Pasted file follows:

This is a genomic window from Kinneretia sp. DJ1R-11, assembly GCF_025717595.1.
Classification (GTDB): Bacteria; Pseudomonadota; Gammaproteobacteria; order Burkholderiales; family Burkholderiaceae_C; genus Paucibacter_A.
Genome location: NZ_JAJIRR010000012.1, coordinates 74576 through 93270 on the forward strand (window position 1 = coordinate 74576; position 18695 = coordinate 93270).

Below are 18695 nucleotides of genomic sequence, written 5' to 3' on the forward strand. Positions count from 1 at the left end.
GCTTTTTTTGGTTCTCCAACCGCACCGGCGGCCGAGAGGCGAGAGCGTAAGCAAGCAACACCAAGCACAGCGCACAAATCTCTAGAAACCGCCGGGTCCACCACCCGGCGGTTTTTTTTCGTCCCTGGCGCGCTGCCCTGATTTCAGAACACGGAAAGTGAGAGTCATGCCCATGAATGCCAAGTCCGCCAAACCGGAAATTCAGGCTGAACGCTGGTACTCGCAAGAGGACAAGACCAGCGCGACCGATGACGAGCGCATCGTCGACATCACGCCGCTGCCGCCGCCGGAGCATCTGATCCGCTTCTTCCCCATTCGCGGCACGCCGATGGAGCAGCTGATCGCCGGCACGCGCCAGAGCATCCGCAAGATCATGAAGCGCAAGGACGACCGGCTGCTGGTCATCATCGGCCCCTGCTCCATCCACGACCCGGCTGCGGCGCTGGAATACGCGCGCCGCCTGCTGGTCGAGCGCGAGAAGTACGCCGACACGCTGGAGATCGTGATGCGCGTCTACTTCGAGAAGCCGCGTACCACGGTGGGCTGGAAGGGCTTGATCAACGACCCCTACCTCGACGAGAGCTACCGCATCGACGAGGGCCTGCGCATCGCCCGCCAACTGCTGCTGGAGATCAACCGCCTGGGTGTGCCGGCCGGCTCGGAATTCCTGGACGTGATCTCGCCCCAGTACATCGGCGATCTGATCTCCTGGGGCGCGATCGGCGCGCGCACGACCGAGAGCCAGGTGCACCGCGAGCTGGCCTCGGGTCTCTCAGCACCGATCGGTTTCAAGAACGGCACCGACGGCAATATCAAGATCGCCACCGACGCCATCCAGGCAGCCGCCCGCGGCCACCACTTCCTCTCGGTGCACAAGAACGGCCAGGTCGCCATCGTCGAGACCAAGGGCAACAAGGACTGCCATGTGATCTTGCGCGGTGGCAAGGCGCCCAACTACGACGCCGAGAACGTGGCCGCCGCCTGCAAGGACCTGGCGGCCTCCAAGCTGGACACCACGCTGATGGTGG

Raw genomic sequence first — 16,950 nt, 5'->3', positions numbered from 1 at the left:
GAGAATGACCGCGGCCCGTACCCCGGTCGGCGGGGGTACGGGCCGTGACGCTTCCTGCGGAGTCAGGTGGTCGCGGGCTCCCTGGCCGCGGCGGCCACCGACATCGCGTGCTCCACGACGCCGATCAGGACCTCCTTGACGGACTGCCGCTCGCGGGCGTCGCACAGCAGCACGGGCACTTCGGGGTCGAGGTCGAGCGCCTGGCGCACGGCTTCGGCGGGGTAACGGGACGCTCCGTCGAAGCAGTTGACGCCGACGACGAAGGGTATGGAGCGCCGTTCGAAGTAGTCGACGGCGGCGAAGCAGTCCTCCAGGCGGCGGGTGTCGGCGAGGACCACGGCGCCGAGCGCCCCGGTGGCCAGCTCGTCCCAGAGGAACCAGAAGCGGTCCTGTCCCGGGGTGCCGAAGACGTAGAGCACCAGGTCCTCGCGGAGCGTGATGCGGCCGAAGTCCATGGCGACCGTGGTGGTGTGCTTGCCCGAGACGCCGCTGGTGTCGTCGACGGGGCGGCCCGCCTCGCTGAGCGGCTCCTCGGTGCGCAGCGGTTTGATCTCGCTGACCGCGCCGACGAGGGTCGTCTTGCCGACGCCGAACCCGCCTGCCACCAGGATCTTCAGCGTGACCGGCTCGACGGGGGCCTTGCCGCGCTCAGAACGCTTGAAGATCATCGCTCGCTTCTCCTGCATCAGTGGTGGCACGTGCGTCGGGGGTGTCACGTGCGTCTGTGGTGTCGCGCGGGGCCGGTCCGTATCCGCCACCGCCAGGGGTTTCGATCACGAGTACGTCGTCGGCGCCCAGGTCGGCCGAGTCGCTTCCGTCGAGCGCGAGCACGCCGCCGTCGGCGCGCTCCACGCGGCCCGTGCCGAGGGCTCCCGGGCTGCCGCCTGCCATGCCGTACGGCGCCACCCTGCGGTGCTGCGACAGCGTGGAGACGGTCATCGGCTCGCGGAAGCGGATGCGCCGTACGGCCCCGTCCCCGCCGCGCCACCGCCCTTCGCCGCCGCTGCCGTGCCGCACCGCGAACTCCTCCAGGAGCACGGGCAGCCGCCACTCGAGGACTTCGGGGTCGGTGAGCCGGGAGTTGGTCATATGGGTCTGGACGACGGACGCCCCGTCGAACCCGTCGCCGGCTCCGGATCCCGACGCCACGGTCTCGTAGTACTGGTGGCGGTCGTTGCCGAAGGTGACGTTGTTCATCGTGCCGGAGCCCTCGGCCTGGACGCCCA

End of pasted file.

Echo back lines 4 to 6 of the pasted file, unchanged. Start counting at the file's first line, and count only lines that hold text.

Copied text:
Below are 18695 nucleotides of genomic sequence, written 5' to 3' on the forward strand. Positions count from 1 at the left end.
GCTTTTTTTGGTTCTCCAACCGCACCGGCGGCCGAGAGGCGAGAGCGTAAGCAAGCAACACCAAGCACAGCGCACAAATCTCTAGAAACCGCCGGGTCCACCACCCGGCGGTTTTTTTTCGTCCCTGGCGCGCTGCCCTGATTTCAGAACACGGAAAGTGAGAGTCATGCCCATGAATGCCAAGTCCGCCAAACCGGAAATTCAGGCTGAACGCTGGTACTCGCAAGAGGACAAGACCAGCGCGACCGATGACGAGCGCATCGTCGACATCACGCCGCTGCCGCCGCCGGAGCATCTGATCCGCTTCTTCCCCATTCGCGGCACGCCGATGGAGCAGCTGATCGCCGGCACGCGCCAGAGCATCCGCAAGATCATGAAGCGCAAGGACGACCGGCTGCTGGTCATCATCGGCCCCTGCTCCATCCACGACCCGGCTGCGGCGCTGGAATACGCGCGCCGCCTGCTGGTCGAGCGCGAGAAGTACGCCGACACGCTGGAGATCGTGATGCGCGTCTACTTCGAGAAGCCGCGTACCACGGTGGGCTGGAAGGGCTTGATCAACGACCCCTACCTCGACGAGAGCTACCGCATCGACGAGGGCCTGCGCATCGCCCGCCAACTGCTGCTGGAGATCAACCGCCTGGGTGTGCCGGCCGGCTCGGAATTCCTGGACGTGATCTCGCCCCAGTACATCGGCGATCTGATCTCCTGGGGCGCGATCGGCGCGCGCACGACCGAGAGCCAGGTGCACCGCGAGCTGGCCTCGGGTCTCTCAGCACCGATCGGTTTCAAGAACGGCACCGACGGCAATATCAAGATCGCCACCGACGCCATCCAGGCAGCCGCCCGCGGCCACCACTTCCTCTCGGTGCACAAGAACGGCCAGGTCGCCATCGTCGAGACCAAGGGCAACAAGGACTGCCATGTGATCTTGCGCGGTGGCAAGGCGCCCAACTACGACGCCGAGAACGTGGCCGCCGCCTGCAAGGACCTGGCGGCCTCCAAGCTGGACACCACGCTGATGGTGG

Raw genomic sequence first — 16,950 nt, 5'->3', positions numbered from 1 at the left: